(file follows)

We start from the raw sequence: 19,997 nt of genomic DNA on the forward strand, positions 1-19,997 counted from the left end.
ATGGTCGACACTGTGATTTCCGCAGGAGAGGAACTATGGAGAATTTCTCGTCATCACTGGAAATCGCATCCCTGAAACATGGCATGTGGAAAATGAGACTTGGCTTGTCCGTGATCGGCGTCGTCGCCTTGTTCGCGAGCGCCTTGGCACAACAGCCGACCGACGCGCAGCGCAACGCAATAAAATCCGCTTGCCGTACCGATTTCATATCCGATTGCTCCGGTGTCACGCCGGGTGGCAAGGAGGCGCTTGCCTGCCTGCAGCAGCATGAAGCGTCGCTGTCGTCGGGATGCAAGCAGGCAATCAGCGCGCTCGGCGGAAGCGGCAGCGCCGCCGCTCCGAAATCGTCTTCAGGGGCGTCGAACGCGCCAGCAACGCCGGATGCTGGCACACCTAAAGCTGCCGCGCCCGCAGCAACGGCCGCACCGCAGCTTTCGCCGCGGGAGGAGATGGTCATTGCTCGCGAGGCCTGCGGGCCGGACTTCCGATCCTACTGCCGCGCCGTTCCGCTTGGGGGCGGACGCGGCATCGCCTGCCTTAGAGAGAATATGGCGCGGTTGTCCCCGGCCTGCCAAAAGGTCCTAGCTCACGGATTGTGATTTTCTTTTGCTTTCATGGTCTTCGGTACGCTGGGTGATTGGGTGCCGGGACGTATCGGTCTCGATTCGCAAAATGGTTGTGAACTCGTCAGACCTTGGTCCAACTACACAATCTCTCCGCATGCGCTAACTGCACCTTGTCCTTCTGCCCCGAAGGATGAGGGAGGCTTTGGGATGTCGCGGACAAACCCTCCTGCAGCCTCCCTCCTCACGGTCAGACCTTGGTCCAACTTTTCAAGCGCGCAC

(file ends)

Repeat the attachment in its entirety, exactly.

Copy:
We start from the raw sequence: 19,997 nt of genomic DNA on the forward strand, positions 1-19,997 counted from the left end.
ATGGTCGACACTGTGATTTCCGCAGGAGAGGAACTATGGAGAATTTCTCGTCATCACTGGAAATCGCATCCCTGAAACATGGCATGTGGAAAATGAGACTTGGCTTGTCCGTGATCGGCGTCGTCGCCTTGTTCGCGAGCGCCTTGGCACAACAGCCGACCGACGCGCAGCGCAACGCAATAAAATCCGCTTGCCGTACCGATTTCATATCCGATTGCTCCGGTGTCACGCCGGGTGGCAAGGAGGCGCTTGCCTGCCTGCAGCAGCATGAAGCGTCGCTGTCGTCGGGATGCAAGCAGGCAATCAGCGCGCTCGGCGGAAGCGGCAGCGCCGCCGCTCCGAAATCGTCTTCAGGGGCGTCGAACGCGCCAGCAACGCCGGATGCTGGCACACCTAAAGCTGCCGCGCCCGCAGCAACGGCCGCACCGCAGCTTTCGCCGCGGGAGGAGATGGTCATTGCTCGCGAGGCCTGCGGGCCGGACTTCCGATCCTACTGCCGCGCCGTTCCGCTTGGGGGCGGACGCGGCATCGCCTGCCTTAGAGAGAATATGGCGCGGTTGTCCCCGGCCTGCCAAAAGGTCCTAGCTCACGGATTGTGATTTTCTTTTGCTTTCATGGTCTTCGGTACGCTGGGTGATTGGGTGCCGGGACGTATCGGTCTCGATTCGCAAAATGGTTGTGAACTCGTCAGACCTTGGTCCAACTACACAATCTCTCCGCATGCGCTAACTGCACCTTGTCCTTCTGCCCCGAAGGATGAGGGAGGCTTTGGGATGTCGCGGACAAACCCTCCTGCAGCCTCCCTCCTCACGGTCAGACCTTGGTCCAACTTTTCAAGCGCGCAC